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Wednesday, September 28, 2016
Urinary and Genital Disorders (Children)
Does my toddler really need a VCUG?
My son had a urinary tract infection about a year ago, when he was about two years and two months old. He had recently been potty trained. He also was constipated for a couple of months because he did not like to poop in the toilet. The doctor recommended an ultrasound and a VCUG. We had the ultrasound done and the results were normal. I did not take him to do the VCUG because it was going to be invasive, too uncomfortable, and too terrifying for my son (who really hates to be in those type of situations), especially since I didn`t think anything anatomical had caused his UTI. He had never had a UTI before that incident, and he has not had one in the past 12 months. However, my doctor is still pushing me to have it done. In addition, a routine urine exam during his third year visit turned out normal. He is now three years and four months old.
So, my question is: If my son has not had a UTI in over a year, does he still really need to have a VCUG, or is this a situation in which it not really necessary? Thank you for your time and expertise.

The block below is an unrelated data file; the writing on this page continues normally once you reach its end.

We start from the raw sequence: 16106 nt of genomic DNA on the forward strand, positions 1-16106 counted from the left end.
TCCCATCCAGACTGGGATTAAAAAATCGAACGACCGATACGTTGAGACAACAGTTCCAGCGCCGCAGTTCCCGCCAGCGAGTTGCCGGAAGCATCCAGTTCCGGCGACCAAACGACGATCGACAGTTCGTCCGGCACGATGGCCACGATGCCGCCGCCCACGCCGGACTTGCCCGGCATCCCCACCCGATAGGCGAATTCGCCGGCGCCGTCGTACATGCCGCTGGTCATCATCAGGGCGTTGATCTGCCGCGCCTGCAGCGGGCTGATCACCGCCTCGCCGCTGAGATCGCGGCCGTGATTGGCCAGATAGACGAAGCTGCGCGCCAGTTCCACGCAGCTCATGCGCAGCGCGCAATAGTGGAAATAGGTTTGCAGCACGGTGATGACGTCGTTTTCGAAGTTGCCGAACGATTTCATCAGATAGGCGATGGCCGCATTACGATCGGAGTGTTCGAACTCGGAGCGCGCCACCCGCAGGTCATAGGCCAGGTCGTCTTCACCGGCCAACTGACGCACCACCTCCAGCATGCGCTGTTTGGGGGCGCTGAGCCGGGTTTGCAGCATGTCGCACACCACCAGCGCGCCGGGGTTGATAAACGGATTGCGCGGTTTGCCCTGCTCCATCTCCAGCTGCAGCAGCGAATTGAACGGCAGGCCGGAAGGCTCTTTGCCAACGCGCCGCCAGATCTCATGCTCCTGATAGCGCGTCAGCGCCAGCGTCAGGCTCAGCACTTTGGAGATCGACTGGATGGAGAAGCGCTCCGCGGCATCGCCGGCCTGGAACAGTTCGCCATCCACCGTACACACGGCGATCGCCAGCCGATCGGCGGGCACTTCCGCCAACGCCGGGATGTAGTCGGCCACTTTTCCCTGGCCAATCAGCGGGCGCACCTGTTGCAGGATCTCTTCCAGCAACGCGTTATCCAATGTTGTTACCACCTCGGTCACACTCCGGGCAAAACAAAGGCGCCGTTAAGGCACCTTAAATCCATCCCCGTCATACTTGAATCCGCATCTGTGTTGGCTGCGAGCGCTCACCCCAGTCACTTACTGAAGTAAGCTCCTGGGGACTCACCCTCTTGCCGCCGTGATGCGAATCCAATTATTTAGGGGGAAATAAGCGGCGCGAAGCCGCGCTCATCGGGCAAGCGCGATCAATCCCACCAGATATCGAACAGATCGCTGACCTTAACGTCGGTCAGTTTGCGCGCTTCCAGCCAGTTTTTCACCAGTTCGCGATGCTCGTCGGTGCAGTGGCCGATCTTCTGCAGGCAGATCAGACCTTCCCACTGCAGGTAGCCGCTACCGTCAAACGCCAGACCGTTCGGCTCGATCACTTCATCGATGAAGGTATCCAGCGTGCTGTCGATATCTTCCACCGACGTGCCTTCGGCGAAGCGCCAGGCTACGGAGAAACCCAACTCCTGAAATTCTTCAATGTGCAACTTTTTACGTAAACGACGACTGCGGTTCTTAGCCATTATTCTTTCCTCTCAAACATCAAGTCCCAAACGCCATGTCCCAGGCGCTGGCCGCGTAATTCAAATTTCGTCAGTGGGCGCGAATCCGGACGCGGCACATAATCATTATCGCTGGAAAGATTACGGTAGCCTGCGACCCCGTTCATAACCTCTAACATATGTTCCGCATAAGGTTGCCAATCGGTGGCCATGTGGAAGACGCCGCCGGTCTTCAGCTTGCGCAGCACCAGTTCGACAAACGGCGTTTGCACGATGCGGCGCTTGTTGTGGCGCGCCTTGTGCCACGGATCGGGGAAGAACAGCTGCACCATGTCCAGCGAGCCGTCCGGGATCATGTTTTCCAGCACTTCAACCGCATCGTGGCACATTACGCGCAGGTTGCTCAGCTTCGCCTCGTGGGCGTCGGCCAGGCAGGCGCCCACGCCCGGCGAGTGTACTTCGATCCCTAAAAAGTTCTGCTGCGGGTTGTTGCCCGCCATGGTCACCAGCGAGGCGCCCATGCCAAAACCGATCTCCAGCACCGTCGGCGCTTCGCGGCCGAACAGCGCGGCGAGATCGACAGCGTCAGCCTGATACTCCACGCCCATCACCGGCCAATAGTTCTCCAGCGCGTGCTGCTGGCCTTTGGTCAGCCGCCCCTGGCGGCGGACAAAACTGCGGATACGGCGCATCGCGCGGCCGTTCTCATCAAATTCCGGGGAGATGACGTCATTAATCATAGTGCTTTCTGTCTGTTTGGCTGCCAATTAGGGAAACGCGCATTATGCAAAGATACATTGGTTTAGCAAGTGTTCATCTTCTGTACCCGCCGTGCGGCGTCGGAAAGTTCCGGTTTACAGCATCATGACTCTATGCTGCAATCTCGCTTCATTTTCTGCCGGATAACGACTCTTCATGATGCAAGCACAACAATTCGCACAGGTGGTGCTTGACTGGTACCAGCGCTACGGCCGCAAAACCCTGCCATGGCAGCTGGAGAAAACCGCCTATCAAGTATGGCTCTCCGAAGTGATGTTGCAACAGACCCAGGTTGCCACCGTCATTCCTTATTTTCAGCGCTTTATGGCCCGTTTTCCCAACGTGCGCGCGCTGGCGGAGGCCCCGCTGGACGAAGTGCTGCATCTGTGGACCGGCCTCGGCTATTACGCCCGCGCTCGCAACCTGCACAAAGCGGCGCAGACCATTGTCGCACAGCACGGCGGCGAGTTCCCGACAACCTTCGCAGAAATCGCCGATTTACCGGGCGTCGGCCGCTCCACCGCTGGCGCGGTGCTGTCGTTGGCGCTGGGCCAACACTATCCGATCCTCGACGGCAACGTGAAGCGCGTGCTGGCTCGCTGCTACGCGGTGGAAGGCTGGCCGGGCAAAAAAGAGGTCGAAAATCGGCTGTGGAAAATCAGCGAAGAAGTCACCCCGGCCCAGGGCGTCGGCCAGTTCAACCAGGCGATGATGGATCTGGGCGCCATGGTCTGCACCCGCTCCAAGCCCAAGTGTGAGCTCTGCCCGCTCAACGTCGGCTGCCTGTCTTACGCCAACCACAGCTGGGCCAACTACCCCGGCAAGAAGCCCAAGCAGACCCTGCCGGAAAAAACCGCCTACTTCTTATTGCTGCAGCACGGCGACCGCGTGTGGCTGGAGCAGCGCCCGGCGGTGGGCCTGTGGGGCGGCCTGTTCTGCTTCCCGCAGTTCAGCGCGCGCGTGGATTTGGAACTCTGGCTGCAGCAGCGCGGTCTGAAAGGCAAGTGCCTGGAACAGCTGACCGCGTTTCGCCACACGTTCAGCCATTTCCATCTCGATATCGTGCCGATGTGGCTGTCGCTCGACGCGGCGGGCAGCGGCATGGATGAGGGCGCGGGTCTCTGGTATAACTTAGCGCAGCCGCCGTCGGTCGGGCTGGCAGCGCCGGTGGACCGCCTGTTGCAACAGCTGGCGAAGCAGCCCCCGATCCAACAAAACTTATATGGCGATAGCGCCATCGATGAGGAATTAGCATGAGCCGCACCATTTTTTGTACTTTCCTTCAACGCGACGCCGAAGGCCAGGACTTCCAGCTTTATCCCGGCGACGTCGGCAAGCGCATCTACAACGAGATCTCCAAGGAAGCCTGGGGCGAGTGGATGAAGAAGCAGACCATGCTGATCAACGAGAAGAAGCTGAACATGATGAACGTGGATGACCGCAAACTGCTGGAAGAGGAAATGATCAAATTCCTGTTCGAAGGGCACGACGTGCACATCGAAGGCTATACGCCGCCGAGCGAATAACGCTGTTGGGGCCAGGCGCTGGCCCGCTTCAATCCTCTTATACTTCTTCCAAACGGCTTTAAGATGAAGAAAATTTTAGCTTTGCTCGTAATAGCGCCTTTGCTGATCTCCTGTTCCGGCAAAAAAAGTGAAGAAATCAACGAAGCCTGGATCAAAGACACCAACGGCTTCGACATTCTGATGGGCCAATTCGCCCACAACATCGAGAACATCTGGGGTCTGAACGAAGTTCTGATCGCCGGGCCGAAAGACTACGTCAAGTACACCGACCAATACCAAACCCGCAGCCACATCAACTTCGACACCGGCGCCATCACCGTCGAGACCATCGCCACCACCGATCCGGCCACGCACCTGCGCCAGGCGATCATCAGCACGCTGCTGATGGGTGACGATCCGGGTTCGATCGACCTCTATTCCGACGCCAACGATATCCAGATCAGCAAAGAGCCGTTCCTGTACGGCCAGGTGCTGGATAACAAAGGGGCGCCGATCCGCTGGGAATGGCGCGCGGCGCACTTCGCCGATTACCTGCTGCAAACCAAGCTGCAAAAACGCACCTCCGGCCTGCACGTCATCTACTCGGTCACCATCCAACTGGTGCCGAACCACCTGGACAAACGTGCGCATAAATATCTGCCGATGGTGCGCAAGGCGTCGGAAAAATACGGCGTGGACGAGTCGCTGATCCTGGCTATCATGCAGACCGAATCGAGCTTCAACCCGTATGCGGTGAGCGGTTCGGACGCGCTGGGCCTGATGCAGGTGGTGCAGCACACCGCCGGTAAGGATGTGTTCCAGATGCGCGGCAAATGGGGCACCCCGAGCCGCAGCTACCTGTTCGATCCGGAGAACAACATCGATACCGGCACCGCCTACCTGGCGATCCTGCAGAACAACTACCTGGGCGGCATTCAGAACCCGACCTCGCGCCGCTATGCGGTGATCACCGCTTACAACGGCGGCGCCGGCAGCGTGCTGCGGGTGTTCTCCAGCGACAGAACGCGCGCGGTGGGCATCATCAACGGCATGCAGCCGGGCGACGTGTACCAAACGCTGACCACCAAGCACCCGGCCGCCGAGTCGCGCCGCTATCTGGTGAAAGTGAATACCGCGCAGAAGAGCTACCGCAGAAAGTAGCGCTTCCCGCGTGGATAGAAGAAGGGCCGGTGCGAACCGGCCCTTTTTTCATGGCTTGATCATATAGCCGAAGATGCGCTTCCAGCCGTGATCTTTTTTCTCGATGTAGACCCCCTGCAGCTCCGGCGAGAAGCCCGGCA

There are a few considerations. UTIs can be divided into bladder infections (burning, frequency, incontinence, blood in the urine, malodorous urine) and kidney infections (back pain, fever, abdominal pain, occasionally nausea and vomiting). Repeated kidney infections can cause kidney damage. Boys who are uncircumcised are at greater risk for a bladder infection than boys who are circumcised, and sometimes the urine sample becomes contaminated by the foreskin.
The VCUG primarily is intended to identify individuals who have urinary reflux, which predisposes to kidney infection. If the infection was characteristic of a kidney infection, it would be a good idea to get the VCUG. In some centers, the test can be performed with mild sedation. On the other hand, if the infection involved the bladder, then I would not recommend getting a VCUG at this time.
Jack S Elder, MD, FACS, FAAP
Clinical Professor of Urology
School of Medicine
Case Western Reserve University